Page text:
Friday, 22 April 2016


                                                            NOT TOO LOUD

  During the final term of my second year degree in Music Technology, we were asked to record, mix and master the multi-track recording of  a live ensemble as part of a coursework  for the Live Studio Production module. The project proposal was a collaboration between Music performance and Music Technology students. The band set-up was a drum kit, bass guitar, electric guitar, piano and three vocalists.

The drum kit was positioned in the middle of the room around two meters away from the wall. Acoustic panels were placed around it (in the left side) so some isolation could be achieved between the drum's sonic field and the bass guitar's amplifier response. The guitar's amplifier was placed one meter to the left of the bass player and the electric piano positioned further up to the right of the drummer. Direct injection boxes (DI) were connected from the electric piano, and from the  electric bass/guitar's amplifiers into the mixing board in order to capture the instrument character whilst attenuating floor noise. Specific types of microphones were placed correspondingly a few inches from the amps' drives in order to grasp the body of the bass/guitar's sound, so that we could have more flexibility in the mixing stage. The vocalists' mics were arranged in the middle of the room (in a way they could easily interact with each other), and a pair of vocal reference monitors were added to the set-up. The same positional approach was followed throughout the overall band set-up, in order to create the right atmosphere and communication between band members which would lead to a better performance.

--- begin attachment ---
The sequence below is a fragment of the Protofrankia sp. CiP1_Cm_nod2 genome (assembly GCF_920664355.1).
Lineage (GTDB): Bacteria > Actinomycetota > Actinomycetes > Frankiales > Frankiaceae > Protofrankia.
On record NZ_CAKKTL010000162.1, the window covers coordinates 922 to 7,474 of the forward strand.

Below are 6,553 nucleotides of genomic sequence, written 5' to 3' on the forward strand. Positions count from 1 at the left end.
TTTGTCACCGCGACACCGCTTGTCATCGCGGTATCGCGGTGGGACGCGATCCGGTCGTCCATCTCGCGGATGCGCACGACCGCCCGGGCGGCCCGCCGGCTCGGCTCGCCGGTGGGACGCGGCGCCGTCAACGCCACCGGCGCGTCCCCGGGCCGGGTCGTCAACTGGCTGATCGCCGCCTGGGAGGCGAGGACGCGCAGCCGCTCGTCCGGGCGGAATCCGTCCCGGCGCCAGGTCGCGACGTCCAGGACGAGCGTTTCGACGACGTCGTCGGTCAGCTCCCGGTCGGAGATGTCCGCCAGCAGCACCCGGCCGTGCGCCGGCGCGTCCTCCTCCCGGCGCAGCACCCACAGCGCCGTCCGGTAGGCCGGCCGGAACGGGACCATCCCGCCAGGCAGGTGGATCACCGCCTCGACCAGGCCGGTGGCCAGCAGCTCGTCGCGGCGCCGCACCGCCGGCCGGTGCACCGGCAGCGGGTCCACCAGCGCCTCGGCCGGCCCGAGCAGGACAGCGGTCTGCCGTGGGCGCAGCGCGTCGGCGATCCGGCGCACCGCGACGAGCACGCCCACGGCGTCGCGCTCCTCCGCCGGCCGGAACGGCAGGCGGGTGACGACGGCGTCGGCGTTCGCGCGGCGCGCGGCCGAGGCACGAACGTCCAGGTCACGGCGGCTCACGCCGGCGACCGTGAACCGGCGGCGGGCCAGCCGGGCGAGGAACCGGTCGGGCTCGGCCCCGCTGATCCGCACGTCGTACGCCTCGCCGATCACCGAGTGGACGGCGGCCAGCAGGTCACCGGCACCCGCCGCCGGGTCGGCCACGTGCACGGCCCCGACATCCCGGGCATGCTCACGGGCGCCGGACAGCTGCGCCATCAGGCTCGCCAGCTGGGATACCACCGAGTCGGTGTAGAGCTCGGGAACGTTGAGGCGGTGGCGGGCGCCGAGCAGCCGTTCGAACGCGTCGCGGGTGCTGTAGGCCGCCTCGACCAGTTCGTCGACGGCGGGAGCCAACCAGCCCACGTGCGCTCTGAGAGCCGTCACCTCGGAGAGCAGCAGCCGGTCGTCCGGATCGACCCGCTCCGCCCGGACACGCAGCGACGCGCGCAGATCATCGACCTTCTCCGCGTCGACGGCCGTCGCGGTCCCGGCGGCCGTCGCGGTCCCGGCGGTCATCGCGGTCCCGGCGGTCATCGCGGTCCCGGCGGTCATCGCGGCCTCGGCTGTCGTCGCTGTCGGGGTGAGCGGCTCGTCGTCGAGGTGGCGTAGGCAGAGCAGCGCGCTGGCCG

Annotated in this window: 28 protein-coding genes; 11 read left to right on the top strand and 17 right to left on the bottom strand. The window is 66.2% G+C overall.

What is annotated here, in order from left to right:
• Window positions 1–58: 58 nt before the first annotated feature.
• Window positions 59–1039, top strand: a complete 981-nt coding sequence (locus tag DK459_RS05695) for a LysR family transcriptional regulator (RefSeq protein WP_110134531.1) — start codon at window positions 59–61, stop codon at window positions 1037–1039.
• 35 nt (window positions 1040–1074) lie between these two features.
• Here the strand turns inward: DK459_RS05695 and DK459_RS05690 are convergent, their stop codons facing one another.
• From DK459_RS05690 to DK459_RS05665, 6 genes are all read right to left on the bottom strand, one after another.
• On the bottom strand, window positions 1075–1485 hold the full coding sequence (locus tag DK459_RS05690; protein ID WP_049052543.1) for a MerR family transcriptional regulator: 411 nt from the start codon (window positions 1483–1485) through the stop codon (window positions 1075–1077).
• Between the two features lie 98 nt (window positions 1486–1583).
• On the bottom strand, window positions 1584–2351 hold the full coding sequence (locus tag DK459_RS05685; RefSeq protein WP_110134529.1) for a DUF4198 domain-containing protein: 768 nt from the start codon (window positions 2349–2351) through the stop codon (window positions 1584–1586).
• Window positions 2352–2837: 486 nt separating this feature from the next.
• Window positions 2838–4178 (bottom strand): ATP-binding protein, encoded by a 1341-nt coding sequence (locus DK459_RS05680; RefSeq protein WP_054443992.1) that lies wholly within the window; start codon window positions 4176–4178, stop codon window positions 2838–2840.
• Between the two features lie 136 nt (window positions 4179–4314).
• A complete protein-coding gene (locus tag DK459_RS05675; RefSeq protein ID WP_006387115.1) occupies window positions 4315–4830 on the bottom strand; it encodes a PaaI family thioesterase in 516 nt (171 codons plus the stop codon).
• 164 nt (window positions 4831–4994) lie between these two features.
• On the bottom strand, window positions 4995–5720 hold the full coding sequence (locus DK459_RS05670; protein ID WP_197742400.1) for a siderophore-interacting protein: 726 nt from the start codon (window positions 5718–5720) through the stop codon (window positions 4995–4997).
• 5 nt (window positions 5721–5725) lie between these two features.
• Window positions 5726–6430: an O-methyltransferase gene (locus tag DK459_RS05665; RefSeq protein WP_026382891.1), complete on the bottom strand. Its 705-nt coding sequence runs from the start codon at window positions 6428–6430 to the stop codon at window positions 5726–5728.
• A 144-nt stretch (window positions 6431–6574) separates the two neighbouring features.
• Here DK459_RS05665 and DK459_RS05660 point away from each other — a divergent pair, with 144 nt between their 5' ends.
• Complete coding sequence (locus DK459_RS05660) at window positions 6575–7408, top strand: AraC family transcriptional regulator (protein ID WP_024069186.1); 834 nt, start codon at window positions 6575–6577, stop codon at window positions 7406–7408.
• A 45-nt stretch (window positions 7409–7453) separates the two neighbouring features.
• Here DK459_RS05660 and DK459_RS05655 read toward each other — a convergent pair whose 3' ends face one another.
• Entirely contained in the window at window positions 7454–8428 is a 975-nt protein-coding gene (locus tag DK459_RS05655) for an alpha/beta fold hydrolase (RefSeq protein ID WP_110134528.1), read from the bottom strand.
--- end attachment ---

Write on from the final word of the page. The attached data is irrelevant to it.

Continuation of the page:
The recording phase is the most important part of in the production process. All the pros and cons are dealt with, right there at that stage. Taking the time to test the gear, have a good sound check, try out different mics (positioning/mic equalization), techniques, accessories and equipment (available and required) for the session are essential to capture a good recording. The maternal milk (recording session) is vital for the nutritional development of an infant (post-production). If there is an adequate recording session then the post-production process is more efficient, avoiding the normalization and "plastic-surgery" of audio samples

Post-production is composed by three main stages, editing, mixing and mastering. I am focusing on the last one, the mastering stage. Nowadays, it is a trend to have the mix-down sounding as loud as possible, pushing the limiter over its "limit" during mastering. Some artists, labels and producers raise the level of the final master over the clipping-red in the pointless race of "the louder, the better". Check the link below for reference.

The quality of the mix is not measure by its loudness, but how well the dynamic range can "breath", preserving the distinction between low and high volume passages  whilst reaching a relative level of amplitud without introducing noise and distortion. I have read several articles about "The Loudness War" online,  and I have found interesting the research being done on this issue. Click the link for reference.